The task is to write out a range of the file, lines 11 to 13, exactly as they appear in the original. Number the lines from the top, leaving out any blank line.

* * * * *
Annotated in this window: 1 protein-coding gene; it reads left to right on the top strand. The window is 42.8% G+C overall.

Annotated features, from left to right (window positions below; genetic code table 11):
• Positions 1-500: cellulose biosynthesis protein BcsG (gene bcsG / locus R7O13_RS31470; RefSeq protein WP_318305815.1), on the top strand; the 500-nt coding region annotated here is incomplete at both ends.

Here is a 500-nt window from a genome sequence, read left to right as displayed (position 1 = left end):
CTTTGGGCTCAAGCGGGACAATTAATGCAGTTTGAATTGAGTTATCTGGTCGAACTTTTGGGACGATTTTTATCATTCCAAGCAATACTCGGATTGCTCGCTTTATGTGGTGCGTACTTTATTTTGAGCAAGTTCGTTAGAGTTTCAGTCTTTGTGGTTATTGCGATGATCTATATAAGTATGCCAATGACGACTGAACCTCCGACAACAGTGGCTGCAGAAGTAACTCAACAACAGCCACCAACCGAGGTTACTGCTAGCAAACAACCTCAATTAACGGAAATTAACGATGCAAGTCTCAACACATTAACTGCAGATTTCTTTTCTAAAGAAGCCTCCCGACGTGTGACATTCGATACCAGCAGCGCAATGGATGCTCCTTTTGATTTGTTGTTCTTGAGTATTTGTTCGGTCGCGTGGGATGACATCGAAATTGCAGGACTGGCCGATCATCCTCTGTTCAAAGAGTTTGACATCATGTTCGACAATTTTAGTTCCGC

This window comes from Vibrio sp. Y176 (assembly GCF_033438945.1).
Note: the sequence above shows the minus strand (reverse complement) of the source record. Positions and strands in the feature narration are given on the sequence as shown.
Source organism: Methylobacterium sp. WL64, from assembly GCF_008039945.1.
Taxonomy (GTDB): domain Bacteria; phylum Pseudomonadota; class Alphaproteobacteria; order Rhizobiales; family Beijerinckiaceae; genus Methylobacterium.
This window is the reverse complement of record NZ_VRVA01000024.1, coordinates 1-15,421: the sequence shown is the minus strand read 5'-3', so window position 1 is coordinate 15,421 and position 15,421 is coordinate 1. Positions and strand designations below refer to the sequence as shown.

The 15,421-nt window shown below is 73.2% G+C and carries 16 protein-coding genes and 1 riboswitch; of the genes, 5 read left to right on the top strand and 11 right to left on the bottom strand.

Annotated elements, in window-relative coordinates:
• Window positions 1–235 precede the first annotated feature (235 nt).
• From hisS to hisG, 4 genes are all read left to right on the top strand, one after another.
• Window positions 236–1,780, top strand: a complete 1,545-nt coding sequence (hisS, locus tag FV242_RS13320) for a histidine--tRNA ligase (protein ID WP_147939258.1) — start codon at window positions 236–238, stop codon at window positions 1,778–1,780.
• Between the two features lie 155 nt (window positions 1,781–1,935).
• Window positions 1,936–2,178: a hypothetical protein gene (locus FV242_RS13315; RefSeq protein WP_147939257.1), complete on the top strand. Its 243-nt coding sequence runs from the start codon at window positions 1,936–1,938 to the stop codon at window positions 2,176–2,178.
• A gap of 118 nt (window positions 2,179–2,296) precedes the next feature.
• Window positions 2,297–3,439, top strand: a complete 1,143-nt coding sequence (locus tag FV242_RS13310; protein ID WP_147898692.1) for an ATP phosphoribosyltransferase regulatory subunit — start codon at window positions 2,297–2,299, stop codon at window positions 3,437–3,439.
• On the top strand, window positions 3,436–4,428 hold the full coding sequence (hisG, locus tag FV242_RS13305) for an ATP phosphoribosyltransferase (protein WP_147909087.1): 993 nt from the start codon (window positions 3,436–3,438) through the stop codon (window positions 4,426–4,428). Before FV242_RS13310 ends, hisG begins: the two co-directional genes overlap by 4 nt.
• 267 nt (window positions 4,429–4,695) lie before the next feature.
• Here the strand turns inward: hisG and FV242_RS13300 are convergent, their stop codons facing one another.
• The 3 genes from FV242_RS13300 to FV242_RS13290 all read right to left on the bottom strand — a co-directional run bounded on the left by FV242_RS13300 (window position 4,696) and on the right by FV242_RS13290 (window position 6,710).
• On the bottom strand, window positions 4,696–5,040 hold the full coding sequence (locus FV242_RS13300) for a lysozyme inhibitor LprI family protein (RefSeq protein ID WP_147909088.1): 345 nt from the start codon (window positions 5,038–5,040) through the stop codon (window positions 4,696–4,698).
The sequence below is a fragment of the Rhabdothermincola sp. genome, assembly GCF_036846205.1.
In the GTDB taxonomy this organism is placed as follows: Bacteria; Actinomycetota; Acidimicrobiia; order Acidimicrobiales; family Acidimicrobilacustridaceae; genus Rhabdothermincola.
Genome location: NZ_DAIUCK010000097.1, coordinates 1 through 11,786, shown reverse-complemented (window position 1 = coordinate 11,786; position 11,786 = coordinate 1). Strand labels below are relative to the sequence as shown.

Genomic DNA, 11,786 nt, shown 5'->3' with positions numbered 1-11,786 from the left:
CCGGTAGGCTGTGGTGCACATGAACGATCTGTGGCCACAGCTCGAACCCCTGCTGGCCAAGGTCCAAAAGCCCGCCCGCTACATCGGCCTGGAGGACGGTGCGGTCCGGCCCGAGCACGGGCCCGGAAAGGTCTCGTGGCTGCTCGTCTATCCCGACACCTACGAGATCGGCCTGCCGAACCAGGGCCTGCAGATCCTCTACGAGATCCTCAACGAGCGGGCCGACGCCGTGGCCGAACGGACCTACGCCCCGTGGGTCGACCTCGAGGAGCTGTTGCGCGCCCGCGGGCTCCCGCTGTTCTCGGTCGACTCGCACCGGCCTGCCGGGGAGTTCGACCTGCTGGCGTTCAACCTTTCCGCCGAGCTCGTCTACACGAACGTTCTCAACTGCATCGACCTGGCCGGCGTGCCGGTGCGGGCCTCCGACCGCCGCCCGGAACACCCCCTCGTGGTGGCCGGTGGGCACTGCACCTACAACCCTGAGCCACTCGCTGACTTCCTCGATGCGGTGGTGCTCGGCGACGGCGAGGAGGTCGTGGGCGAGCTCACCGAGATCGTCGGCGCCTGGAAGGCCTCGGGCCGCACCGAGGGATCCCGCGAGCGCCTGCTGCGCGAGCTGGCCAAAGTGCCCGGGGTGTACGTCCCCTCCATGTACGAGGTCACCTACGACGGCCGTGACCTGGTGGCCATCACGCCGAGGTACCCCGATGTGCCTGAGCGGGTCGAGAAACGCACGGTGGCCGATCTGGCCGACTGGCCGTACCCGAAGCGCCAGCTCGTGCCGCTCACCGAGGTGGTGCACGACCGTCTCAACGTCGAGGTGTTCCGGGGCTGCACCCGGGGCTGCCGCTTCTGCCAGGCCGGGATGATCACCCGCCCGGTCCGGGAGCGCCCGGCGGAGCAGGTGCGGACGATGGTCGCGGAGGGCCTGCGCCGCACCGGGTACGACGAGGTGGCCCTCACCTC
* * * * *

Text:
The 15,421-nt window shown below is 73.2% G+C and carries 16 protein-coding genes and 1 riboswitch; of the genes, 5 read left to right on the top strand and 11 right to left on the bottom strand.

Annotated elements, in window-relative coordinates:
• Window positions 1–235 precede the first annotated feature (235 nt).